The terrain is frequently rendered impassable by storm-induced whiteouts. Powder-hounds and others in search of the ultimate off-piste "death couloirs" will find all they can handle here; 53 percent of all runs in Val-Thorens cater to advanced skiers.
The high altitude and rugged wide-open terrain, reminiscent of Colorado's Arapahoe Basin, make Val-Thorens the place to be for spring skiing. The discos and bars throughout town lend an air of wild, untamed youth -- sort of like the mountain itself.
Finally, there is Courchevel -- which is actually a resort complex composed of five separate villages distinguishable by their elevations. Hence you have Courchevel 1550, Courchevel 1650, Courchevel 1850, Courchevel-LaPraz 1300 and La Tania 1350. Much of Europe's glitterati flock to Courchevel 1850 to savor the ritzy hotels, discos and restaurants. (The area also boasts its own tiny airport.)
If Courchevel's 85 runs, nine gondolas, 15 chairlifts and miles of challenging terrain fail to maintain your interest, you can wander over to the Jardin Alpin section and drop a few francs on something outrageously expensive. Or hang out at Madame Raymonde Fenestraz's tony Hotel des Airelles, where you just might catch a glimpse of Prince Albert of Monaco or Princess Anne of England. (Don't forget your cigarette holder and sable coat.)
Almost too late
The maitre'd at the Chalet de Pierres began clearing the buffet table. Dozens of plates filled with chocolate mousse, fruit tarts, creme brulees and cherry cheesecakes were being methodically removed from view. The folding chairs on the outdoor deck were disappearing fast.
We'd blown it! We were too late.
We'd skied for miles to get here. We'd struggled with a half-dozen chairlifts and gondolas. We'd scampered on tired legs through waist-deep powder, groomed hard-pack and everything in between.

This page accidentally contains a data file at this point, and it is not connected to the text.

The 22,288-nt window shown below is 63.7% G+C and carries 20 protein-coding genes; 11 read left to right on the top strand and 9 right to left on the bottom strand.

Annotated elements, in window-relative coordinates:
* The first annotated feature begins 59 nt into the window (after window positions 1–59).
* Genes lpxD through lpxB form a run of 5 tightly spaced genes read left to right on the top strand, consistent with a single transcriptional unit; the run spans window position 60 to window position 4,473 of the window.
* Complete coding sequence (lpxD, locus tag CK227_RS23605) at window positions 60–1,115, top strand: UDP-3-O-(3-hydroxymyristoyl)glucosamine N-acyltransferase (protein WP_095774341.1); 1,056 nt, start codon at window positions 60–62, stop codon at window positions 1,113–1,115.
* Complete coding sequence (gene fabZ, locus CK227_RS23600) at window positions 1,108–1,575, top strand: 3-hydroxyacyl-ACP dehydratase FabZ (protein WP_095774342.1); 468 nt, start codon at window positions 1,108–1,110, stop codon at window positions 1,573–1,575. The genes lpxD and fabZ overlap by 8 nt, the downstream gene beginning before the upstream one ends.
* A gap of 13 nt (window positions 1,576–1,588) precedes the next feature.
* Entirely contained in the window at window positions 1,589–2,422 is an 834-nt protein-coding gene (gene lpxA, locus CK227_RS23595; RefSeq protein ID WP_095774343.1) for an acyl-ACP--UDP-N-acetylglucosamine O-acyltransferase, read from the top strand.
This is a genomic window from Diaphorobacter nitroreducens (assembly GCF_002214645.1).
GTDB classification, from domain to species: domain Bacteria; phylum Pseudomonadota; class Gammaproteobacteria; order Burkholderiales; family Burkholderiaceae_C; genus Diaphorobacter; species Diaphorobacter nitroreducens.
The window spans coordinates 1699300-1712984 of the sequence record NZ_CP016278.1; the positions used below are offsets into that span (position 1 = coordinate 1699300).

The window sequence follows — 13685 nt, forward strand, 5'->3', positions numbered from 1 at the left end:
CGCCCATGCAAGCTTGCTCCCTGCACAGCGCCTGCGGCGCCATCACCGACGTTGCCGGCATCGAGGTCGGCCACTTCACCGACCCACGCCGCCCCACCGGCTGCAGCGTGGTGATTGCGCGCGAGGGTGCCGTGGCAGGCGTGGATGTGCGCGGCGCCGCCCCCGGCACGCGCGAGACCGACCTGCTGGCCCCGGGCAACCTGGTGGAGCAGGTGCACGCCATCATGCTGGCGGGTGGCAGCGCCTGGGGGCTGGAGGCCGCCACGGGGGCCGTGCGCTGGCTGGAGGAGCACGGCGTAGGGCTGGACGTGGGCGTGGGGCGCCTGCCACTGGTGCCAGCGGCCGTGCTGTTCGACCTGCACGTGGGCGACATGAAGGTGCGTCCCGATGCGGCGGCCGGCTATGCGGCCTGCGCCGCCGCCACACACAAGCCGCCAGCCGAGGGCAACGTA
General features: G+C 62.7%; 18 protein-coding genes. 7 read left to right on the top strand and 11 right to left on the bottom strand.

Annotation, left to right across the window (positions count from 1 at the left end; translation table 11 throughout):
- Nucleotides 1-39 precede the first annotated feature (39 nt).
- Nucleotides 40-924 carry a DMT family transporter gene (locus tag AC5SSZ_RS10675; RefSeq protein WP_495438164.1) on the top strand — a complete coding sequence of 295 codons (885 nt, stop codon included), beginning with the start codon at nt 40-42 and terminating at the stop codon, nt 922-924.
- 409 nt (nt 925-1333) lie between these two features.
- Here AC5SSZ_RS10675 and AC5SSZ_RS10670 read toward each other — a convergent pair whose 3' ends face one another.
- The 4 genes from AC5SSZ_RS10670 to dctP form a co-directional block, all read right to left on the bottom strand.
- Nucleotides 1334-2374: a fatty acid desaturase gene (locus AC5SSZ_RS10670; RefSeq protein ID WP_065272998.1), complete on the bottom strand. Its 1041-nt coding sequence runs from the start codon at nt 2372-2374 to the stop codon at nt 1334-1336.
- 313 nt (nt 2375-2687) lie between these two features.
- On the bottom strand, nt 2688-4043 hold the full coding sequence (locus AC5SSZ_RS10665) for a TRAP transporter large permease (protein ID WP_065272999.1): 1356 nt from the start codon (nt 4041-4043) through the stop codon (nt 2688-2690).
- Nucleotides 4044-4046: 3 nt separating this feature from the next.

The desserts were being taken away.
"Could you wrap it up in a bag, s'il vous plait?" I pleaded with the maitre d'. "We'll take it home with us."
And so we were to have our cake and eat it, too. With only minutes to spare before the Saulire tram would finally fall silent, .. we left the Chalet de Pierres with our desserts lovingly encased in a bag that was now tucked into the upper region of my one-piece ski suit, close to my beating heart.
How did I ski on the way home? Very, very carefully.
Many hours later, we sat before a roaring fire in the lounge of Meribel's Hotel L'Eterlou surrounded by a dozen Fall Line Ski Club members. We handed out napkins and unwrapped the desserts. Everything still intact. A miracle!
And the taste?
If you go
Getting there: Rental cars, shuttle buses and vans are available for the drive from Geneva, Switzerland, to the Three Valleys, which will take four to five hours. The valleys are also accessible from Paris or Lyon, via high-speed TGV trains, which go as far as Moutiers, 10 miles from Meribel.
Lodging: Each ski village in the Three Valleys has facilities ranging from tiny rooms and apartments to huge (and expensive) five-star hotels. Prices vary widely; check with a tour operator or the French Government Tourist Office (see address and phone number below).
Levels of expertise: The Three Valleys area specifies four levels of terrain difficulty: beginner (trails marked in green), intermediate (blue), advanced (red) and expert (black). If you can do black diamonds in the Poconos, you can probably ski most of the red runs in the Three Valleys.
Where to call: For more information, contact the French Government Tourist Office at 444 Madison Ave., New York, N.Y. 10022; (212) 838-7800.